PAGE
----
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President Barack Obama declared Tuesday that the Ebola epidemic in West Africa could threaten security around the world, and he ordered 3,000 U.S. military personnel to the region in emergency aid muscle for a crisis spiraling out of control.

The question was whether the aid would be enough and was coming in time. An ominous World Health Organization forecast said that with so many people now spreading the virus, the number of Ebola cases could start doubling every three weeks…

“It’s a potential threat to global security if these countries break down,” Obama said, speaking of the hardest-hit nations of Liberia, Sierra Leone and Guinea. At least 2,400 people have died, with Liberia bearing the brunt. Nearly 5,000 people have fallen ill in those countries and Nigeria and Senegal since the disease was first recognized in March. WHO says it anticipates the figure could rise to more than 20,000, and the disease could end up costing nearly $1 billion to contain.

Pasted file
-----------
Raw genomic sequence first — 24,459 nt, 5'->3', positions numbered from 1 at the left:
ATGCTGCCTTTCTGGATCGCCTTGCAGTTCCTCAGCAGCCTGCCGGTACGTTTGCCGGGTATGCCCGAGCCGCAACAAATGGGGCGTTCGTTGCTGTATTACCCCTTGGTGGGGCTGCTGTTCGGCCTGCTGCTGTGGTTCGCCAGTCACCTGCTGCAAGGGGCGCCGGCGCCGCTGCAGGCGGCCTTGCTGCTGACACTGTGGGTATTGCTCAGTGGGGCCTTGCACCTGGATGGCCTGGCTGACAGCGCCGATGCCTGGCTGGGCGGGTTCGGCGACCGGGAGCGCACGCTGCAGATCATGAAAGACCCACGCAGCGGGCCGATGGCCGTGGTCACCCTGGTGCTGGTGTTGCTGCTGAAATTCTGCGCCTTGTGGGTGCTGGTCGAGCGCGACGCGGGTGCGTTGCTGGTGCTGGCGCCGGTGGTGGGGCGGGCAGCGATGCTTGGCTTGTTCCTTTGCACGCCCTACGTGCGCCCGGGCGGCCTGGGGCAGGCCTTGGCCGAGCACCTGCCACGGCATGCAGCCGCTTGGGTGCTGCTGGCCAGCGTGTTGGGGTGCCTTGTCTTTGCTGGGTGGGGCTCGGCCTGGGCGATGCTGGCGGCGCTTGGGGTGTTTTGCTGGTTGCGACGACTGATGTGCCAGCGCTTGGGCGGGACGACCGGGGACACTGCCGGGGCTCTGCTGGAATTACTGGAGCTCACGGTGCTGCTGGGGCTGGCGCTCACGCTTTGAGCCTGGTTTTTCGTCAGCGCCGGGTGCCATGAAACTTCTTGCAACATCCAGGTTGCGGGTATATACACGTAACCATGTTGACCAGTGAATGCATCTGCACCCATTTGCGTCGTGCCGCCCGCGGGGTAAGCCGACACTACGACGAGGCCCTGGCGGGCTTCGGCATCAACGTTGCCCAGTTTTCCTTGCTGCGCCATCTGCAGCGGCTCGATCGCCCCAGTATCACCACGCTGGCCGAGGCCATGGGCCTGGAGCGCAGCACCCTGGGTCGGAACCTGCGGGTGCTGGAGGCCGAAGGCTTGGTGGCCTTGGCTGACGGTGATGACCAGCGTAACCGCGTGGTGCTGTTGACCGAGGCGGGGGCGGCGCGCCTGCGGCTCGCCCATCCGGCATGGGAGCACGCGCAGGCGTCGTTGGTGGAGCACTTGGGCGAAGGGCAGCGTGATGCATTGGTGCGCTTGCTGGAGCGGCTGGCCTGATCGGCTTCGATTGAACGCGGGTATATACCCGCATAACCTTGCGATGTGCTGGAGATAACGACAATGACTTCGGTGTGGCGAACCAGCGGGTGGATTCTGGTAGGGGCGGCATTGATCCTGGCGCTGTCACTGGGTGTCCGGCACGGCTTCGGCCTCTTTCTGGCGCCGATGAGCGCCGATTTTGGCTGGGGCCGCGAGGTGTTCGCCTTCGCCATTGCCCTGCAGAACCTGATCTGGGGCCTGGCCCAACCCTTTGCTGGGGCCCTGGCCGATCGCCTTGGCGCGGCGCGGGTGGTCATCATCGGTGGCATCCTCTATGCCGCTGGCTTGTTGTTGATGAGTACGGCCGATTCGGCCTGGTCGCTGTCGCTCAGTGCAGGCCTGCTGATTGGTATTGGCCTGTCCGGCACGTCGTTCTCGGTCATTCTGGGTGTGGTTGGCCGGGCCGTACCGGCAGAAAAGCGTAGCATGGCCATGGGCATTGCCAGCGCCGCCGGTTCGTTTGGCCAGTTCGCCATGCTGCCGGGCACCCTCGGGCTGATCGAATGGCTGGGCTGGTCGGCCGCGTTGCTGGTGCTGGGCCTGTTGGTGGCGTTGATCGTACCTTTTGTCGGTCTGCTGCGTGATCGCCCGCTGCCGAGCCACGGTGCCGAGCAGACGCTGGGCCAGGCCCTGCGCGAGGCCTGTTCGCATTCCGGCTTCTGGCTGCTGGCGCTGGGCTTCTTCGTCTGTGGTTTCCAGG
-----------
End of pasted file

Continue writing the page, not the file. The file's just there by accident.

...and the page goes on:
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“The reality is that this epidemic is going to get worse before it gets better,” Obama said at the U.S. Centres for Disease Control and Prevention’s Atlanta headquarters…

The U.S. plan, a dramatic expansion of Washington’s initial response last week, won praise from the U.N. World Health Organization, aid workers and officials in West Africa. But health experts said it was still not enough to contain the epidemic, which is quickly growing and has caused local healthcare systems to buckle under the strain of fighting it…

“We don’t know where the numbers are going on this,” WHO Assistant Director-General Bruce Aylward told a news conference in Geneva, calling the crisis “unparalleled in modern times.”